4. Become Internet savvy. These days there is a new and potentially dangerous intruder in most of our homes: the Internet. To protect your daughter from Internet predators, pornography, and other hazards on the World Wide Web, learn as much as you can about computers, the Internet, and how they work. Always keep your computer in an open place in your home, where your whole family can see it and use it. Check regularly to see what sites your daughter has been visiting. Keep an eye on the kind of material she is viewing and have discussions about it.

Make sure you teach your daughter to never give out any personal information about herself, her family, or her friends. Sadly, many predators are out there in cyberspace, trying to pry this kind of information from unsuspecting young girls. Be very cautious about chat rooms in particular, and acquaint yourself with basic chat-message language — the informal, shorthand vocabulary that has evolved in the world of instant messaging. That way you can know whether or not your daughter is being safe and wise in her communications over the Internet.

Whatever you do, don’t hide your head in the sand and just hope for the best. Computers are here to stay. It’s up to you to stay involved and connected in your daughter’s world.

 

5. Be media-aware. As a dad, you really need to know what kind of music your daughter is listening to and what kinds of movies and television shows she is watching. Certainly, there are some good movies being made and some good music being produced. There are a few good TV programs to watch and a few good magazines to read. But there is much, much more that isn’t good. Most of today’s media messages create negative peer pressure, encouraging our children to embrace the relativistic and immoral value systems of the world. Your job is to keep your eyes and ears open, stay connected, and ask questions. Talk about the issues raised on the TV shows or movies your daughter watches — not in a condemning manner, but with genuine concern and interest. Help her to make wise choices about what she allows to come into her eyes, ears, and mind through the media.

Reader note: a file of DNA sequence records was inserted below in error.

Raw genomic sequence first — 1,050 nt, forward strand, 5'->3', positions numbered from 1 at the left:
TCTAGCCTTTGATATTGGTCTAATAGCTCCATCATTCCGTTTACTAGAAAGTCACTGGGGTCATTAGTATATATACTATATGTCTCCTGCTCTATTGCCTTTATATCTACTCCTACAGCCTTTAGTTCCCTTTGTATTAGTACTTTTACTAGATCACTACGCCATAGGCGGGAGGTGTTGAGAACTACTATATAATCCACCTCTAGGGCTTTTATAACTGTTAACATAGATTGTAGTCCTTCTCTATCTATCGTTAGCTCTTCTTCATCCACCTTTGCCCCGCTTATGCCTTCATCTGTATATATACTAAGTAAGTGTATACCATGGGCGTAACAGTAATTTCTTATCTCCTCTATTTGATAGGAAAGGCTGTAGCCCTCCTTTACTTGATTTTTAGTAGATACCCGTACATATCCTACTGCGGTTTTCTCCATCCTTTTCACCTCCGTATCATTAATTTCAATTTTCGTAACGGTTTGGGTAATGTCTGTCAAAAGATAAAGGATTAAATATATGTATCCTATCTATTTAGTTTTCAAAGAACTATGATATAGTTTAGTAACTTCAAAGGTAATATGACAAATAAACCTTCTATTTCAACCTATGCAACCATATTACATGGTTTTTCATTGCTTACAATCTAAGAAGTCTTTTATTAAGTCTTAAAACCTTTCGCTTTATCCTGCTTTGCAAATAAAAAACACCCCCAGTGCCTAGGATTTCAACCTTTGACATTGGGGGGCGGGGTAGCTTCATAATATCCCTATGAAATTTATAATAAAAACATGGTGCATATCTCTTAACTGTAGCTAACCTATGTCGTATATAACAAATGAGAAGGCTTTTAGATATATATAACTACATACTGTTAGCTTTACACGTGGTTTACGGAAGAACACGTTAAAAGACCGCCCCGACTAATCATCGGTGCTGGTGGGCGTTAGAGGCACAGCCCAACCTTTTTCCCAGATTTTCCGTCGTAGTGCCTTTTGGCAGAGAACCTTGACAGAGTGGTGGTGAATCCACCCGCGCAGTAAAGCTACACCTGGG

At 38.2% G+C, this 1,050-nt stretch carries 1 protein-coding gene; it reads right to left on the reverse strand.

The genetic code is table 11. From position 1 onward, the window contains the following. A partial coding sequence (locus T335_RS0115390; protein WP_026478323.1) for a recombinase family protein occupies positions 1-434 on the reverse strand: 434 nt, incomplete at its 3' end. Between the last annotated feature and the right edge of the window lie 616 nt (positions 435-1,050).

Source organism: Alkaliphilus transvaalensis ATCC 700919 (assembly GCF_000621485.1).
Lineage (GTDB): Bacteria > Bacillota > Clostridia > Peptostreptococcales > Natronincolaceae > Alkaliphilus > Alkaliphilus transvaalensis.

6. Be willing to be the fall guy. Many times our daughters — like all children — felt the enormous pressure of wanting to fit in with the crowd. They wanted to do whatever all the other kids were doing. Being protective parents, however, John and I often said no to activities that other parents allowed. “It’s not fair,” the girls would cry. “All our friends get to do __________. Why can’t we? What will our friends think if we’re the only ones who don’t show up?”

John always answered, “Just blame me.” As their father, he was perfectly willing to be the fall guy. He told the girls, “Just tell your friends that you have a mean old dad who won’t let you do anything.” He assured them that his shoulders were big enough to handle the full brunt of the criticism and blame. If there was a sleepover or an unsupervised party or dance they weren’t allowed to go to, they could simply say, “It’s my dad’s fault.” The girls weren’t always happy with our decisions — at least not publicly. But secretly, they were often thankful that Dad gave them an out from potentially sticky or uncomfortable situations.

 

ABOUT THE AUTHORS

John Burns and Helen Burns, authors of What Dads Need to Know About Daughters/What Moms Need to Know About Sons (Text copyright© 2007 by John and Helen Burns), co-pastor at Victory Christian Centre, a thriving family church with three worship centers in Vancouver, British Columbia. They co-host a prime-time talk show, Pure Sex and Relationships, as well as an internationally recognized program called Family Success. John is the author of The Miracle in a Daddy’s Hug, Can We Talk? seminars, and numerous teaching series; and Helen is the author of Marriage, Motherhood, and Me and The Miracle is a Mother’s Hug. Together they have authored The Miracle of Friendship and The Best of Marriage series. You can visit familyvictory.com for more details of their ministry. John and Helen have been married for more than thirty years and have three daughters and five grandchildren.